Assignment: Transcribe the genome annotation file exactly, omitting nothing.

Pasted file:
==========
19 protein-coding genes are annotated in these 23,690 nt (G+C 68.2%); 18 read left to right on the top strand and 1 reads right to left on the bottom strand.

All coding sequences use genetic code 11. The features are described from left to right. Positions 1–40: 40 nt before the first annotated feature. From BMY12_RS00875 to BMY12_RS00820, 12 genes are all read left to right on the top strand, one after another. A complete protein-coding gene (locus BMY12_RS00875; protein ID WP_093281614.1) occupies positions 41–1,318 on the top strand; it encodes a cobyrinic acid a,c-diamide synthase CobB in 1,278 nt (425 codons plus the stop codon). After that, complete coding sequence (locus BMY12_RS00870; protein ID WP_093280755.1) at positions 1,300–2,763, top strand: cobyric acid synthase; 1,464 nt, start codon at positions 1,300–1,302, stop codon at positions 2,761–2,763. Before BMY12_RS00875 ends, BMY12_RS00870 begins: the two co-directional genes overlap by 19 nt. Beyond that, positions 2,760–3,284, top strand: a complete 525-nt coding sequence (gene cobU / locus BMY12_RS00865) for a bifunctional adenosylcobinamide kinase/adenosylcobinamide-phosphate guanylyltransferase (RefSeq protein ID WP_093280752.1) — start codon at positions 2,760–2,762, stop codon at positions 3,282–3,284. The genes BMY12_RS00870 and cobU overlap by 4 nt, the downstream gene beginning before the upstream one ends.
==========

19 protein-coding genes are annotated in these 23,690 nt (G+C 68.2%); 18 read left to right on the top strand and 1 reads right to left on the bottom strand.

All coding sequences use genetic code 11. The features are described from left to right. Positions 1–40: 40 nt before the first annotated feature. From BMY12_RS00875 to BMY12_RS00820, 12 genes are all read left to right on the top strand, one after another. A complete protein-coding gene (locus BMY12_RS00875; protein ID WP_093281614.1) occupies positions 41–1,318 on the top strand; it encodes a cobyrinic acid a,c-diamide synthase CobB in 1,278 nt (425 codons plus the stop codon). After that, complete coding sequence (locus BMY12_RS00870; protein ID WP_093280755.1) at positions 1,300–2,763, top strand: cobyric acid synthase; 1,464 nt, start codon at positions 1,300–1,302, stop codon at positions 2,761–2,763. Before BMY12_RS00875 ends, BMY12_RS00870 begins: the two co-directional genes overlap by 19 nt. Beyond that, positions 2,760–3,284, top strand: a complete 525-nt coding sequence (gene cobU / locus BMY12_RS00865) for a bifunctional adenosylcobinamide kinase/adenosylcobinamide-phosphate guanylyltransferase (RefSeq protein ID WP_093280752.1) — start codon at positions 2,760–2,762, stop codon at positions 3,282–3,284. The genes BMY12_RS00870 and cobU overlap by 4 nt, the downstream gene beginning before the upstream one ends.